Ask a Negro Leaguer Column

Week of June 1, 2006

Hey Joe: What do you think about The Da Vinci Code?

Rev. James A. Buckels Sr., Madison, Illinois

Every positive story has a moral. Remember The Andy Griffith Show — the town of Mayberry, Aunt Bea, Opie and the rest? For each episode, there was a moral. Opie grew up in Hollywood (supposedly a land of fantasy), but Mayberry epitomized America in its portrayal of lily-whiteness. If there was ever an American idol, it has to be Opie, loved by both blacks and whites. Ron Howard's Opie was the child genius who brightened American hearts in his constant quest for truth. And Sheriff Andy Taylor, his TV father, always provided answers.

Now an adult, Howard is a film director and producer. His latest work, The Da Vinci Code, is based upon portions of the Bible that many feel have been depicted wrongfully. It has drawn much criticism from a group of so-called Christians. More directly, it's based on a mystery novel written by author Dan Brown. We live in a capitalistic society, and a capitalistic society is one without conscience. The bottom line is money. So a best-selling book such as this usually winds up on the screen. Ron Howard just happens to be an entrepreneur.

Not too long ago, professed Christians expressed much dissatisfaction over Mel Gibson's The Passion of the Christ and Michael Moore's Fahrenheit 9/11. But it is no secret that the screen, whether TV or movie, deals mostly with illusions. Such was the case with The Andy Griffith Show. But although the roles of Opie and Andy were designed for the script, they reflected a genuine portrait of love — the kind that God sent Christ to teach on earth and also the kind that is never spiritually conveyed in church by so-called disciples. Many find solace in bashing Hollywood without thinking that there is so much good in the bad of us, and so much bad in the good of us — and that it behooves none of us to talk about the rest of us.

Though a child sensation, Ron Howard might have inadvertently challenged the authenticity of America's professed Christianity because of two other motion pictures: The Ten Commandments and Roots. According to the Bible, the former stemmed from the Book of Exodus, after God delivered His people out of slavery in Egypt and did away with Pharaoh. The latter stemmed from a novel written by Alex Haley and concerned slavery, which is in direct conflict with the Bible. In fact, slavery breaks all the commandments. Although both films are based upon truth, most so-called clergymen have avoided pointing out the differences between the two relative to sin. And seemingly, church members aren't serious truth-seekers like Opie Taylor, because there aren't many Sheriff Taylors available to give the answers. Preachers black and white alike have joined forces to further smother truth. Ours is a capitalistic society, and a capitalistic society is one without conscience. The bottom line is money.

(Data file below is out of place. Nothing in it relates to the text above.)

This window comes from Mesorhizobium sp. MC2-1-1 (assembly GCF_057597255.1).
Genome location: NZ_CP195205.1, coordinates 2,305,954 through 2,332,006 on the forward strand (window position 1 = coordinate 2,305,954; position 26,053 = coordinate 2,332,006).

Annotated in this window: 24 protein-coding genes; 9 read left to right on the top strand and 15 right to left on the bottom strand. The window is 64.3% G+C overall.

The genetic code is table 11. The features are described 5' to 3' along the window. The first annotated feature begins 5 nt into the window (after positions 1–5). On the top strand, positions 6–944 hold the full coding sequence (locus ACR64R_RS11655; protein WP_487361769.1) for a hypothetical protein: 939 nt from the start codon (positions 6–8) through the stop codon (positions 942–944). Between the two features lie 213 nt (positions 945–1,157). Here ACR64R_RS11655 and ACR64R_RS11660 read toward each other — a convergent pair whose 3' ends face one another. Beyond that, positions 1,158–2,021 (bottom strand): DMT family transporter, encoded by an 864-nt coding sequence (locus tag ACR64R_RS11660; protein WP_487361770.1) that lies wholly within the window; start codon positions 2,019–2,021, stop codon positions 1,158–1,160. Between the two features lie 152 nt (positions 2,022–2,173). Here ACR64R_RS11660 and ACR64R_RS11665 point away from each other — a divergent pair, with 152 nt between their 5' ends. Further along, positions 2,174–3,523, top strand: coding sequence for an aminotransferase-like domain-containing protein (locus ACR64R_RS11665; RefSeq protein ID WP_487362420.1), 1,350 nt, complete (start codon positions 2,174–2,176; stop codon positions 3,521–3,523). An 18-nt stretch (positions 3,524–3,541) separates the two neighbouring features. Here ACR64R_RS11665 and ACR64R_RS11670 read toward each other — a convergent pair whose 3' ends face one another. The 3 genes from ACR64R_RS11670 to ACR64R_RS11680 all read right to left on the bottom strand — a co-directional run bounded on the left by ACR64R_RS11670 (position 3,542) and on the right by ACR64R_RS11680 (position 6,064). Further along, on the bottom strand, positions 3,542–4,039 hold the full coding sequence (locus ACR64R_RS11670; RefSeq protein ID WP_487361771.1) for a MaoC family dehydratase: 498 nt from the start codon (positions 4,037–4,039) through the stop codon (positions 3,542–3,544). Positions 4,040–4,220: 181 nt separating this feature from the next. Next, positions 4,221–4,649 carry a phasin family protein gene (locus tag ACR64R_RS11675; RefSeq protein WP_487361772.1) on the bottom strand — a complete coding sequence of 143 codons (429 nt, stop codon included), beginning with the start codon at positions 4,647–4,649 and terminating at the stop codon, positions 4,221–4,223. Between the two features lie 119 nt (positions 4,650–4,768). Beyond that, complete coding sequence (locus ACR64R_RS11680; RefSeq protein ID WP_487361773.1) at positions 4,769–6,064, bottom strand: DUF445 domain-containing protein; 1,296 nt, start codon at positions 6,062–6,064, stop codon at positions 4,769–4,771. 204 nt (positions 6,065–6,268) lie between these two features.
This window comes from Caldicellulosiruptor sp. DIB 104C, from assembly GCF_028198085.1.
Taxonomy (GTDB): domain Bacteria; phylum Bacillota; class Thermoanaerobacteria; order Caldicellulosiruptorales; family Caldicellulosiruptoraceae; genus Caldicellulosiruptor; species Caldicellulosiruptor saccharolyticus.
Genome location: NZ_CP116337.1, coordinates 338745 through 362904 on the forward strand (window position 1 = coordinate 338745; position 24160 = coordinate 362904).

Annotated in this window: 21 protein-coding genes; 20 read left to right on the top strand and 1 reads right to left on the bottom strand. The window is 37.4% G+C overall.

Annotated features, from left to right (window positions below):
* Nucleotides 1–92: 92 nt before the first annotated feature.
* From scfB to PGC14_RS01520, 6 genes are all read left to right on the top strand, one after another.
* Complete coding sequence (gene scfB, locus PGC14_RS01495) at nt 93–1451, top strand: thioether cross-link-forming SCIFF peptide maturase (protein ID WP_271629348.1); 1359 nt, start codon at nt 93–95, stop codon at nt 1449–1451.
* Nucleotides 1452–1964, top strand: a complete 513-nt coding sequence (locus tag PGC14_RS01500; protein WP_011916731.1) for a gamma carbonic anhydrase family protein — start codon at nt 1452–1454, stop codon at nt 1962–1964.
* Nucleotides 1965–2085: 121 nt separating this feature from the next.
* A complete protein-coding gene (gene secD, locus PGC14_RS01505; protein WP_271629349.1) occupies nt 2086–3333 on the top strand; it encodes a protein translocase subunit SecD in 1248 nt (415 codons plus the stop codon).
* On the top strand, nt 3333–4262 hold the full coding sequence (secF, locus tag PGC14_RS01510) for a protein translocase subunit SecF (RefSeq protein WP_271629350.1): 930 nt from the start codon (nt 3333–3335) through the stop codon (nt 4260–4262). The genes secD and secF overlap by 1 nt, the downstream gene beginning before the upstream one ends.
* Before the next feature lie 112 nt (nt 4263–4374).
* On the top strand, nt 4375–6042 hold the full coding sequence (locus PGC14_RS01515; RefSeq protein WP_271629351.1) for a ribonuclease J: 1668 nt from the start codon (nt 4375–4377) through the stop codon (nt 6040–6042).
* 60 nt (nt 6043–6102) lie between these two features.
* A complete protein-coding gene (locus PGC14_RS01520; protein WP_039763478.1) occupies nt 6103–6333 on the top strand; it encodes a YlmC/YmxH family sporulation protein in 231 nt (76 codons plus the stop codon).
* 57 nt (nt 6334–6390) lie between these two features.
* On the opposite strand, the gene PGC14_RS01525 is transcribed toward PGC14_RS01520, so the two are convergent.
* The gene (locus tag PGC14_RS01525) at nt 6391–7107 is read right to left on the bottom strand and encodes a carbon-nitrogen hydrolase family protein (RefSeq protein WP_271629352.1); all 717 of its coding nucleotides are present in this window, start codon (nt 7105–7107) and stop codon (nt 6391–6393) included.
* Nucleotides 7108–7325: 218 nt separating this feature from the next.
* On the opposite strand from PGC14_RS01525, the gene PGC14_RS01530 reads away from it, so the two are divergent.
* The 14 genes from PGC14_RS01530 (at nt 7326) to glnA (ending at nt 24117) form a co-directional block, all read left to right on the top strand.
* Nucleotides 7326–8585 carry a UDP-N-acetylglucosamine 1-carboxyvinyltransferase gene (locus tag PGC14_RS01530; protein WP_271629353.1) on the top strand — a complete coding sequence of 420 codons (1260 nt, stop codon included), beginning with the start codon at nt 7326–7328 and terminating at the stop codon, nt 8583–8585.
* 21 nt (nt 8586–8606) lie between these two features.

Prince Joe Henry, one of professional baseball's original "clowns," was an all-star infielder for Negro League baseball teams in Memphis, Indianapolis and Detroit throughout the 1950s. But up until the late 1940s, Prince Joe didn't know anything about the Negro Leagues. His knowledge of organized baseball was limited to the Cardinals and Browns games he attended during his preteen years at Sportsman's Park, accompanied by lifelong buddy Eugene "Gene" Crittendon, who could pass for white.

Perhaps Henry's most vivid memory of those games: Upon entry, white ushers would politely escort the boys to a small section of the left-field stands reserved for "Colored." After climbing past several tiers of bleachers, they'd arrive at their stop, rows and rows behind their white counterparts.

Even at a young age, the boys were conscious of the double standard -- and determined to vent their disdain. The opportunity would arise with the urge to urinate. Rather than head for the latrine, the boys would edge their way to the front of the section and let fly. As the liquid foamed its way down the concrete steps toward the white kids, Henry and his pal would ease back and relax, politely rooting for the visiting team to beat the hell out of the Browns or the Cards.

After all, Henry and Crittendon hailed from Brooklyn, Illinois, a small, predominantly black township just east of the Mississippi River. So hospitable were the residents of Brooklyn that they were known to take in a rank stranger, treat him to breakfast, lunch, supper and a night out on the town -- and afterward, if he messed up, treat him to a good ass-whippin'.

Direct questions on any and all topics to [email protected]. If we don't like yours, we'll hit Joe with our own.